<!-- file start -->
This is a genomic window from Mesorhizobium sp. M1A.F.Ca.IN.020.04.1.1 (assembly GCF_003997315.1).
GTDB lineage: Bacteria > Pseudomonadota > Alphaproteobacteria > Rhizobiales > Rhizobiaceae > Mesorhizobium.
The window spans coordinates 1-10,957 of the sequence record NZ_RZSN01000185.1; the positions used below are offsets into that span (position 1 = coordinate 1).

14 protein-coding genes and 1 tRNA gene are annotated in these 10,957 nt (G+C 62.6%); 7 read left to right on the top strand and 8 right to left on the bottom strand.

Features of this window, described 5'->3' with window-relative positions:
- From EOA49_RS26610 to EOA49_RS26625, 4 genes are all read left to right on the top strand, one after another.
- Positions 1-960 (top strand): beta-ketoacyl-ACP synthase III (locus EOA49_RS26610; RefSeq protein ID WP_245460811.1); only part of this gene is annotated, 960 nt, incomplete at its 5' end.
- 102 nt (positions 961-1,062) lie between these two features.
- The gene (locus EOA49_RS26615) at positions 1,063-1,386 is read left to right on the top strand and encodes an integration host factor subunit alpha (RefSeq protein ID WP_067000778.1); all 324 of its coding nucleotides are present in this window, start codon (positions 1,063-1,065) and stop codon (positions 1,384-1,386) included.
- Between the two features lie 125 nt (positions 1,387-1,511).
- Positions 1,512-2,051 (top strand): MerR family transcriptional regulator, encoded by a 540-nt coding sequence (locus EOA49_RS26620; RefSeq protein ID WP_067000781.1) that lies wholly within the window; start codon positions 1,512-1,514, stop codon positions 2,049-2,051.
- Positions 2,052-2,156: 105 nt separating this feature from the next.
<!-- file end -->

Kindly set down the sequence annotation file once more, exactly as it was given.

This is a genomic window from Mesorhizobium sp. M1A.F.Ca.IN.020.04.1.1 (assembly GCF_003997315.1).
GTDB lineage: Bacteria > Pseudomonadota > Alphaproteobacteria > Rhizobiales > Rhizobiaceae > Mesorhizobium.
The window spans coordinates 1-10,957 of the sequence record NZ_RZSN01000185.1; the positions used below are offsets into that span (position 1 = coordinate 1).

14 protein-coding genes and 1 tRNA gene are annotated in these 10,957 nt (G+C 62.6%); 7 read left to right on the top strand and 8 right to left on the bottom strand.

Features of this window, described 5'->3' with window-relative positions:
- From EOA49_RS26610 to EOA49_RS26625, 4 genes are all read left to right on the top strand, one after another.
- Positions 1-960 (top strand): beta-ketoacyl-ACP synthase III (locus EOA49_RS26610; RefSeq protein ID WP_245460811.1); only part of this gene is annotated, 960 nt, incomplete at its 5' end.
- 102 nt (positions 961-1,062) lie between these two features.
- The gene (locus EOA49_RS26615) at positions 1,063-1,386 is read left to right on the top strand and encodes an integration host factor subunit alpha (RefSeq protein ID WP_067000778.1); all 324 of its coding nucleotides are present in this window, start codon (positions 1,063-1,065) and stop codon (positions 1,384-1,386) included.
- Between the two features lie 125 nt (positions 1,387-1,511).
- Positions 1,512-2,051 (top strand): MerR family transcriptional regulator, encoded by a 540-nt coding sequence (locus EOA49_RS26620; RefSeq protein ID WP_067000781.1) that lies wholly within the window; start codon positions 1,512-1,514, stop codon positions 2,049-2,051.
- Positions 2,052-2,156: 105 nt separating this feature from the next.